WASHINGTON – Since the 1950s, when Senator Arthur Vandenberg declared that “politics stops at the water’s edge,” the giants of Congress have been important partners in U.S. foreign policy, not must be “the men” to the presidents who were the co-architects of Pax Americana and the post-World War II order.
But spiral Ukraine conflict pointed out how far the power of Congress in the area of foreign policy has diminished since the death of Senator John McCain, the fact that Senator Joseph R. Biden Jr. leaving Capitol Hill and going to the White House, and the rise of a partisan brand beyond the water’s edge.
This week, many loud voices have emerged urging President Biden to take strong action to counter Russian aggression. But other lawmakers have used the crisis for partisan gain, accusing the president and blaming the Biden administration for President Vladimir V. Putin’s assault on his neighbor.
Perhaps more telling is the relative silence, from both Democratic and Republican leaders in Congress, who are troubled by divisions within their ranks and seem content to let the House White takes the lead, whether in credit or blame.
“Congress will be prepared to take further action, if additional action is needed,” Representative Steny H. Hoyer of Maryland, the House majority leader, said Tuesday afternoon, summarizing the hands of many. his colleague.
Such caution is consistent with the reluctance of the legislative branch to challenge the president’s expanded powers abroad.
Casey Burgat, director of the legislative affairs program at George Washington University, said: “When you put your name next to an action, you get judged for it, and Congress is full of people. risk averse. research on Congress and foreign policy. “Foreign policy is a minefield of unintended consequences. It’s hard to put your name next to something when you don’t know how it ends.”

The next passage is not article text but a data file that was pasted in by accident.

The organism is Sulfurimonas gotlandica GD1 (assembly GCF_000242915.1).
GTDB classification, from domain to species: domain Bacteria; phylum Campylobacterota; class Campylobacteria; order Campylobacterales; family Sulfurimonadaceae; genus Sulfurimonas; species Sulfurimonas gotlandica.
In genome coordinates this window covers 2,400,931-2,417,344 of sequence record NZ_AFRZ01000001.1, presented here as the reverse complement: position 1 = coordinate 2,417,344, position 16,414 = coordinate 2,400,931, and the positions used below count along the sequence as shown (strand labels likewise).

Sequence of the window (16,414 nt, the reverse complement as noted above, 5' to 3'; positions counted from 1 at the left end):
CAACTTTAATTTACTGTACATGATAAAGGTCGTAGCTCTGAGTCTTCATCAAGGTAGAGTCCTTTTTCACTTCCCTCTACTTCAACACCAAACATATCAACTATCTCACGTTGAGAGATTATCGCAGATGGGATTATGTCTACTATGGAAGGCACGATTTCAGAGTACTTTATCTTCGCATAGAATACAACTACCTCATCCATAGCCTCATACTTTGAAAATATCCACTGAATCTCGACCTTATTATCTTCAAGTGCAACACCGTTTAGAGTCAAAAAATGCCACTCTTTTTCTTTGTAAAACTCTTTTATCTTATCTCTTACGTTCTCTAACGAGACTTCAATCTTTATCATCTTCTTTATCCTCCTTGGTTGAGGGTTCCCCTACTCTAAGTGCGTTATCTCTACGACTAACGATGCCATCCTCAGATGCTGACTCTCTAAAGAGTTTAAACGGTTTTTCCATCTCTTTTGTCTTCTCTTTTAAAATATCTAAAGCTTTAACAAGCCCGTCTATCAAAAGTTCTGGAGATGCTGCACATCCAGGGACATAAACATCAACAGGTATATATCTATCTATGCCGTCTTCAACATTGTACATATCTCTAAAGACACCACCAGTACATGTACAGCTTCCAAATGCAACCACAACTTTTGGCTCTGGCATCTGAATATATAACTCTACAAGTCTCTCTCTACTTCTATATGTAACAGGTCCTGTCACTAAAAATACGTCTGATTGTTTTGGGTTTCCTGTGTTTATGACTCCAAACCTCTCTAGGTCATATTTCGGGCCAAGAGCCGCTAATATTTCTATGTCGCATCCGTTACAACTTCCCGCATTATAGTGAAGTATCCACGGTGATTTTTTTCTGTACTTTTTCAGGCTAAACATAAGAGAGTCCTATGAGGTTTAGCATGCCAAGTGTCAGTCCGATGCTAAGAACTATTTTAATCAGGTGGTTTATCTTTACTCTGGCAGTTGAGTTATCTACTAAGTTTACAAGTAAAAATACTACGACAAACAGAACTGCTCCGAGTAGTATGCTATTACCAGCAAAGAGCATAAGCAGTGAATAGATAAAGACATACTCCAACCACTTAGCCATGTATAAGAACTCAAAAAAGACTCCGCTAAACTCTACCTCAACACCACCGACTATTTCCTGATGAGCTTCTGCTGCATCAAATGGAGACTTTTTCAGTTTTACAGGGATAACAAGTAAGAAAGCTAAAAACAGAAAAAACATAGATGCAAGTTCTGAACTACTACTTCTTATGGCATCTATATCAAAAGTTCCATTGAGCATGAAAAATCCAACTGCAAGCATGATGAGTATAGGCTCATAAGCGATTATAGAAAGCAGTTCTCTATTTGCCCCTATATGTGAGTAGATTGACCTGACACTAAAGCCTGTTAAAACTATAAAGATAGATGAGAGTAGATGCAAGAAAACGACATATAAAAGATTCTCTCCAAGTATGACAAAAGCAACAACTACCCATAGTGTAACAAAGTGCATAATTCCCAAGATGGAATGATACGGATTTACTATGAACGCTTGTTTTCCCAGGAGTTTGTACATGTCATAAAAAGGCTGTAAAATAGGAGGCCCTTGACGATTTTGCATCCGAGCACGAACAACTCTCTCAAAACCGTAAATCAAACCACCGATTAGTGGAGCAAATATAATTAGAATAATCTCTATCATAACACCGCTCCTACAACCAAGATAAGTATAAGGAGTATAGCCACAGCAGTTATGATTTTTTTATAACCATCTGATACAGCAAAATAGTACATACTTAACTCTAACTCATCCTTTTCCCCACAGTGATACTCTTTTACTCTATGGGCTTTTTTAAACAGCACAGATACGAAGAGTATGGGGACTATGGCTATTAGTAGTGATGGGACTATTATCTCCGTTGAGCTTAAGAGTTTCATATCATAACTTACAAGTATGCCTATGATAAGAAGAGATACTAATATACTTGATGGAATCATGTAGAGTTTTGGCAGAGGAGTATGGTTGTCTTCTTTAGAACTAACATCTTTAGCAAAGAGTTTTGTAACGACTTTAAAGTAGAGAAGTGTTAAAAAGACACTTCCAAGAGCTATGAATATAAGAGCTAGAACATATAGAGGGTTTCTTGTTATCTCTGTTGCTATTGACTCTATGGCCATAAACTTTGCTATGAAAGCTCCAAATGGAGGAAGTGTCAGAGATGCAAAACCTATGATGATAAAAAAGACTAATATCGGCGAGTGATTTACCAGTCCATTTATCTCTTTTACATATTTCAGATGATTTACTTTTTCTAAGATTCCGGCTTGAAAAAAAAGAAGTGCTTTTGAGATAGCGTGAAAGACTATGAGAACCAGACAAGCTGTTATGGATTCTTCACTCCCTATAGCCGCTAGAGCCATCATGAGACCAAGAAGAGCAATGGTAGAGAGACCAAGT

After a month of trying and failing to reach a consensus, senators from both parties returned to work Tuesday on a diverse legislative response to Russia’s aggression aimed at providing emergency funding. for Ukraine’s defense, weakening Moscow’s economy, and creating a new task force to find ways to seize the assets of Russian oligarchs, and possibly Mr. Putin’s own wealth.
Sen. Lindsey Graham, a South Carolina Republican, said an emergency spending bill and bipartisan sanctions law – long delayed in Congress – could pass when lawmakers return to Congress. back after the President’s Day break.
“I want a punishment regime from hell next week,” he told reporters at a news conference in South Carolina.
Senator Richard Blumenthal, a Democrat of Connecticut, said the talks began Monday night and got heated on Tuesday, after the senators argued fruitlessly over the past month about the size, shape, and duration of a measure that imposes legal sanctions.
This spending bill would increase lethal aid to Ukraine, help the Department of Defense fund the deployment of troops to NATO countries to the north and west of Ukraine, and prepare Ukraine’s neighbors. for refugees. The sanctions bill targets wealthy oligarchs who have backed Putin’s government by sending their children to schools in the West and their money on yachts in European ports and apartments. luxury in London and Manhattan.
“There is consensus among Democrats and Republicans that one of the soft bases in Putin’s world is the lavish lifestyle of the oligarchs he favors to stay in power,” Graham said. for him”. But he also warned the broader Russian public, “You can expect bad things to happen to you.”
Mr. Blumenthal said Germany’s action on Monday to halting work on a major natural gas pipeline from Russia to Western Europe removed the biggest crux of a sanctions bill. Some Republicans have been furious about the sanctions crippling the Nord Stream 2 pipeline, but the Biden administration strongly opposes such action until a Russian attack, fearing it. would split the transatlantic alliance and hurt NATO’s unity in the face of an invasion.